Energy consultancy Xodus Group has completed a review into tariffs for a carbon capture utilisation and storage (CCUS) project in the Netherlands that is set to store emissions from Shell and other industry players.

The review for the Dutch Ministry of Economic Affairs analysed proposed fees for the transport and storage requirements of the Porthos project, a joint venture between the Port of Rotterdam Authority, Gasunie and EBN.

Porthos is seeking to transport CO2 from industry in the Port of Rotterdam to empty gas fields beneath the North Sea.

Big names on board

Porthos plans to transport and store CO2 from a variety of companies, including Shell, ExxonMobil, Air Liquide and Air Products, which signed joint development agreements in autumn 2019.

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They will supply their CO2 to a collective pipeline running through the Rotterdam port area before being pressurised in a compressor station about 20 kilometres offshore where it will be pumped into an empty gas field reservoir more than three kilometres beneath the sea.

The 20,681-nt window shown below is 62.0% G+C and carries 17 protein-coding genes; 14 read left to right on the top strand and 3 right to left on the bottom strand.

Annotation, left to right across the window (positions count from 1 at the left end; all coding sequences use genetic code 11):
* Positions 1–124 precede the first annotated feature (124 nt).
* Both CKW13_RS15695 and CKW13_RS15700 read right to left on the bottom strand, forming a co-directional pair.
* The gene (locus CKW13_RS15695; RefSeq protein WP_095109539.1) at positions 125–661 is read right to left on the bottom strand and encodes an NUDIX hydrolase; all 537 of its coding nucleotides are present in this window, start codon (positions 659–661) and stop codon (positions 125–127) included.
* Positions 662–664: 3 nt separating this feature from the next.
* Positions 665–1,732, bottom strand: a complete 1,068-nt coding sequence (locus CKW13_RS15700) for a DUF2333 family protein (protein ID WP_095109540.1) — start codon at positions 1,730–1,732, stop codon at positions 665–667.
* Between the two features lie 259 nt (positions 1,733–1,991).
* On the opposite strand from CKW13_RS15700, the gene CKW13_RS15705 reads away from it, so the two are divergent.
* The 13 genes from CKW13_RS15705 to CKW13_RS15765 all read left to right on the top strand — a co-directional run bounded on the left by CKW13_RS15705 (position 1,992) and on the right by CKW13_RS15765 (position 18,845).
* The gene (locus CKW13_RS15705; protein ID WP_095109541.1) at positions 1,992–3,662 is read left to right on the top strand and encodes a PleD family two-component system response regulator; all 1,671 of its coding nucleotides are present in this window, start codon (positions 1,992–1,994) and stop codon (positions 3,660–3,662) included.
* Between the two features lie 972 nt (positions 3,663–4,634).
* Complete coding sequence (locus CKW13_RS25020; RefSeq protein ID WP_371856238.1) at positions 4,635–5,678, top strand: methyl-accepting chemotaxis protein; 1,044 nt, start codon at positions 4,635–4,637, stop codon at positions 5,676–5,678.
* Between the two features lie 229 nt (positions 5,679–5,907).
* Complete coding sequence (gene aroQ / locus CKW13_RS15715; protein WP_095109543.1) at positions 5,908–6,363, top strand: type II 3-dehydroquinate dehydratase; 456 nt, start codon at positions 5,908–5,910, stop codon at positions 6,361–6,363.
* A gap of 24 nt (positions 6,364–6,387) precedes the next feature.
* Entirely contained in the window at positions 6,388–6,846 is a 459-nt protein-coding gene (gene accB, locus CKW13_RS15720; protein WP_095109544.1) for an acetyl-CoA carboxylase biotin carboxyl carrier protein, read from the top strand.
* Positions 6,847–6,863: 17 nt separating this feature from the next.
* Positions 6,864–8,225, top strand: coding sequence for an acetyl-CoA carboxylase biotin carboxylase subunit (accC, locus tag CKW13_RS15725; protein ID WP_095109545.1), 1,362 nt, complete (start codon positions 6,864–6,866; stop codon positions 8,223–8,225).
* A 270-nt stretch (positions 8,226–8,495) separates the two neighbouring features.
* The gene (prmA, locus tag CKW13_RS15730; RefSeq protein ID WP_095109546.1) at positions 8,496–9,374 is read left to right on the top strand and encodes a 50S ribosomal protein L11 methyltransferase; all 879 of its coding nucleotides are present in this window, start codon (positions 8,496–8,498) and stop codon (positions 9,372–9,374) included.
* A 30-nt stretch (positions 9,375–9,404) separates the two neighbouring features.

Jonathan Fuller, global head of advisory and energy transition at Xodus Group, said: “The Porthos project has the potential to make a significant contribution to helping the Netherlands reach its carbon reduction targets.

“CCUS is still relatively in its infancy, which creates uncertainty around cost models. We analysed other global projects, both planned and in operation, taking into consideration peak CO2 rates, capital and operating expenditures and relevant country taxes.

'Robust' review

"The Porthos model, with multiple suppliers and a shared backbone is currently the most developed of its kind, so to ensure the review was robust we modelled the design in our cost estimating software which yielded a very similar tariff result, giving the certainty needed to move forward.”

It is expected to be able to store about 2.5 million tonnes of CO2 per annum in its early years, with plans to be operational by 2024.

Xodus said the study involved a top-down benchmarking analysis, where the project was compared to other planned CCUS developments globally with a focus on similar CCUS backbone suppliers.

Xodus also recreated the Porthos design in its cost estimating software and database to arrive at an independent tariff estimate and range.

The two approaches yielded similar transport and storage ‘best estimates’, of around €50 ($59) per tonne, encouragingly close to the figures calculated by Porthos.

The Netherlands has objectives to reduce greenhouse gases by 49% in 2030 and 95% in 2050 compared with 1990.